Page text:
In the dialogue on â€˜India-Bangladesh Relationsâ€™ last year, Rehman Sobhan focused on the qualitative characteristics of globalization and proposed the concept of creating a â€˜Value Addition Chainâ€™. He was discussing why China was successful where India failed. Letâ€™s suppose several parts of a product made in different countries come to China for final assembly, where every party involved added value to the final product.Â That means China alongside a few neighboring countries created a value addition chain which enabled them to export the final product with relative ease. As a result, the economy of all involved turns interdependent and grows together, benefitting all equally. He praised China for building up such a relationship with its neighbors.Â In retrospect, he slightly criticized India for not being able to create this value addition chain with Bangladesh and others. He criticized the fact that India didnâ€™t involve Bangladesh in even 0.2 percent of their huge 390-billion-dollar import business. Bangladesh has duty-free access to our immediate neighbor, he said, but still we have such a deficit. To put it in a comparison he gave an example, â€œCountries like Sri Lanka, Malaysia, Indonesia, and even Myanmar have larger exports to India than Bangladesh. None of these countries have free trade agreements with Indiaâ€. In essence, Rehman Sobhan is a critic of India in the â€œValue Addition Chainâ€ stance. His logic is legitimate here, although we havenâ€™t heard the value addition criteria is his campaign for transit/connectivity with India which stated back in 2007. Now being a critic, he will have much less liability when it comes to the present state of India-Bangladesh relations.
Even after Rehman Sobhan turned critic, many people still have the old stance of flattering and applauding India as before. One of them is the former diplomat Farooq Sobhan. He is the president and chief executive of research firm and US-funded think tank â€œBangladesh Enterprise Instituteâ€. In an interview with the daily Prothom Alo on 26 December 2016, he mentioned four improvements in Bangladesh-India relations.The first and most important is the success of cooperation in the electricity sector. But in simpler words it is actually the transit of electricity to India. But he said the country’s electricity infrastructure has been developed to sell electricity to Bangladesh. If in future Nepal or Bhutan decide to export electricity, Bangladesh can purchase it easily now. Thatâ€™s success according to him.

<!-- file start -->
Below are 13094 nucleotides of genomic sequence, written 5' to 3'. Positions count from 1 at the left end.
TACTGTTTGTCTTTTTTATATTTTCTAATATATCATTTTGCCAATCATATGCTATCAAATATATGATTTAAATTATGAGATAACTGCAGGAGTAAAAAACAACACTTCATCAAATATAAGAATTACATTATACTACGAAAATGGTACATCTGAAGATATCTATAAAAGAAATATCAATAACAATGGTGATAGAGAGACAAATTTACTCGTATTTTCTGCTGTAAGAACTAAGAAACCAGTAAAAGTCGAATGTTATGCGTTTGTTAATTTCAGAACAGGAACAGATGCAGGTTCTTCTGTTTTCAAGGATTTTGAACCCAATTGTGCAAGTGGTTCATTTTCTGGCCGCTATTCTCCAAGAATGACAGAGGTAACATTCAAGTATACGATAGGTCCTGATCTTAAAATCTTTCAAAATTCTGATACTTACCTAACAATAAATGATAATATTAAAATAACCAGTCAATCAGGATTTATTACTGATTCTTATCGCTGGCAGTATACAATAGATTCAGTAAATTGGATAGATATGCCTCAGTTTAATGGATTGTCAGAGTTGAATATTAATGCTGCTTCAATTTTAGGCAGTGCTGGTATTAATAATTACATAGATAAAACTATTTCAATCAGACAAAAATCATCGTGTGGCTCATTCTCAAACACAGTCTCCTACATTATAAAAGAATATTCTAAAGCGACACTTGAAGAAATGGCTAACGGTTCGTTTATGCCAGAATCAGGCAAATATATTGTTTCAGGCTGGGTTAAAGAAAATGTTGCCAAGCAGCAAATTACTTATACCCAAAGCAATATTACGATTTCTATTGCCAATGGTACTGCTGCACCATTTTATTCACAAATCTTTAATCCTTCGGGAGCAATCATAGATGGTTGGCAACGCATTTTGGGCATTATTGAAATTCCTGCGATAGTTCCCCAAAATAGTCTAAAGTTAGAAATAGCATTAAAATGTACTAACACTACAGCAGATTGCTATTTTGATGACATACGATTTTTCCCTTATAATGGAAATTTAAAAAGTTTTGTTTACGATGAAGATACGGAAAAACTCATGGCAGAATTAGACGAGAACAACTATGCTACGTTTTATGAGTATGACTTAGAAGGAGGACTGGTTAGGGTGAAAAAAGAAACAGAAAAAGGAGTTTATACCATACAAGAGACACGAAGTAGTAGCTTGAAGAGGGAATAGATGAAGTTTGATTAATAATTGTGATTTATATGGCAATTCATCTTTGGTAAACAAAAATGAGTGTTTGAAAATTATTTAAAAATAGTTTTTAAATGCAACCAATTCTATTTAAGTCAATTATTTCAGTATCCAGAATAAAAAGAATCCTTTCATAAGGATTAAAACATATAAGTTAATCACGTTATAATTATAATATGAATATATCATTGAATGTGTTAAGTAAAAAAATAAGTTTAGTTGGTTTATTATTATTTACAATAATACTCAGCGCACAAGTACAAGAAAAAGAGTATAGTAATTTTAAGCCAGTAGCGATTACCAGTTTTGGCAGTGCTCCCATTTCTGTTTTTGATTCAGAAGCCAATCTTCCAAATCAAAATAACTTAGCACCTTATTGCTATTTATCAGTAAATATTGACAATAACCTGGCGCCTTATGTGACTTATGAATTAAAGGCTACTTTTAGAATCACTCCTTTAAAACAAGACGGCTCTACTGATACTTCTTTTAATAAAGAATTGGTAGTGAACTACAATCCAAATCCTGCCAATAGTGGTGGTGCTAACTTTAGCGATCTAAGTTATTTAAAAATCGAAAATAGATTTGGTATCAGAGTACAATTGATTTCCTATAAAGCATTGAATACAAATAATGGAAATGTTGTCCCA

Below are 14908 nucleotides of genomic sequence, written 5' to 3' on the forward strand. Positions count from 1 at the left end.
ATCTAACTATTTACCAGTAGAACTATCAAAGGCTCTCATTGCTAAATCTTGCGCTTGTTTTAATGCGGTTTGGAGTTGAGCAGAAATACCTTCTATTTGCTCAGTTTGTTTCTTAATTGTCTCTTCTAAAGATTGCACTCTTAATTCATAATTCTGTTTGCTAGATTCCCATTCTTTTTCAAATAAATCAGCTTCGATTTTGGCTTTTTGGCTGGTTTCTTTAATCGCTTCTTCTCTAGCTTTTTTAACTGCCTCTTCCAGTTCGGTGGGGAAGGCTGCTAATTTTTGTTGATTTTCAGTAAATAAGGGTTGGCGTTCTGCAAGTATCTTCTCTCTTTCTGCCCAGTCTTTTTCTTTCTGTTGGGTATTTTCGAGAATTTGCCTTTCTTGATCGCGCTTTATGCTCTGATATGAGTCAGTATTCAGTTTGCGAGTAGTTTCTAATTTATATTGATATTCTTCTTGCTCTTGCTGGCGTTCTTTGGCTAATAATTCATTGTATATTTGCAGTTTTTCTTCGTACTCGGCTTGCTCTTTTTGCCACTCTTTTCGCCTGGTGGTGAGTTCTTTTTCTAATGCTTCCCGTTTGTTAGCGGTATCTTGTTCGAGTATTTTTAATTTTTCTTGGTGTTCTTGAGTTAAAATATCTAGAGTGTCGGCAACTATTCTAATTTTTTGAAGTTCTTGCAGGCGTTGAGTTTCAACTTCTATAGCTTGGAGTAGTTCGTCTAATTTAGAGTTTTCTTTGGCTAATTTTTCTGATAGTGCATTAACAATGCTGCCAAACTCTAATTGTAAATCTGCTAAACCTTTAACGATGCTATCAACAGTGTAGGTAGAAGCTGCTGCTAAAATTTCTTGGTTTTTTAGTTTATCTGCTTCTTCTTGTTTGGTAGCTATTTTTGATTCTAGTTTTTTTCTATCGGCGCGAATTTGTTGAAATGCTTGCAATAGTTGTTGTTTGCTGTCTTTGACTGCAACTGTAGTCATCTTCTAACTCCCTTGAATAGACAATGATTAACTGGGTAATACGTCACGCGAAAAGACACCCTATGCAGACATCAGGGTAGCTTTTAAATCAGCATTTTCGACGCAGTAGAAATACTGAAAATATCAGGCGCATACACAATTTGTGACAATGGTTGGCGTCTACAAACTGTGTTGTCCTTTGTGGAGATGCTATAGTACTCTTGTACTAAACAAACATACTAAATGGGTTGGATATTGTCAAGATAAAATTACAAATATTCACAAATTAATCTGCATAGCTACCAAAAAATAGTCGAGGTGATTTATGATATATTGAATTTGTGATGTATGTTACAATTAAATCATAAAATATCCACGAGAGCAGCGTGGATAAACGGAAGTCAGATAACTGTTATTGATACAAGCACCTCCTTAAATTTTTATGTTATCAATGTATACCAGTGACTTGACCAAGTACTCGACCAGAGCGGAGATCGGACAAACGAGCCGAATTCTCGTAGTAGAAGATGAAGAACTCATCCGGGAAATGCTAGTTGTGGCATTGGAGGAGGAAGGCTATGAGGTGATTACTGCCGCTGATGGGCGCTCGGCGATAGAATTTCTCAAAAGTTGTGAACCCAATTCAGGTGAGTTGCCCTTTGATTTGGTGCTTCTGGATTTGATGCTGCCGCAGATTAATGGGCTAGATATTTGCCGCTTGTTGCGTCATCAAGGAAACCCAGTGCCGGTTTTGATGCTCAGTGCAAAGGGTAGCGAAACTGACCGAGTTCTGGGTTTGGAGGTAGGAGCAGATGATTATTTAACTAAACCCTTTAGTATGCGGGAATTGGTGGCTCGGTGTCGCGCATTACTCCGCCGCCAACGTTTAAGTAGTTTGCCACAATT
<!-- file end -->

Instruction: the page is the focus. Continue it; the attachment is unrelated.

The second point is, Bangladesh is enjoying the benefits of quota-free market and tariff-free exports to India. Even the barriers in non-tariff exports have been removed. But we learn the real scenario from Rehman Sobhanâ€™s quote mentioned earlier.
A few days ago, in a meeting with the leaders of Dhaka Chamber, Commerce Minister Tofail Ahmed said India has awarded Bangladesh duty- and quota-free access of all products except alcohol and tobacco to its market, but now anti-dumping duties are imposed on jute and jute products. So, the question is, what is the real benefit for Bangladesh? He also mentioned that he spoke with the Indian side on this issue and will discuss it again on his next visit to India.
The third and fourth points Farooq Sobhan mentioned is about Bangladesh allowing port transit to India and consequently opening northeast India for business. After analyzing the tax proposal from port transit, Bangladeshâ€™s advantage can be calculated. On the other hand, Indiaâ€™s northeast being open for Bangladesh seems to have an opposite effect. With transit in place, Indiaâ€™s other regions gain advantage in the northeast rather than Bangladeshi products. Also, he didnâ€™t explain how exactly Bangladesh is improving by allowing India to use two ports for transit with almost no duty or fee. There are other aspects of India-Bangladesh relations he did not include in that interview.
Writer: Political Analyst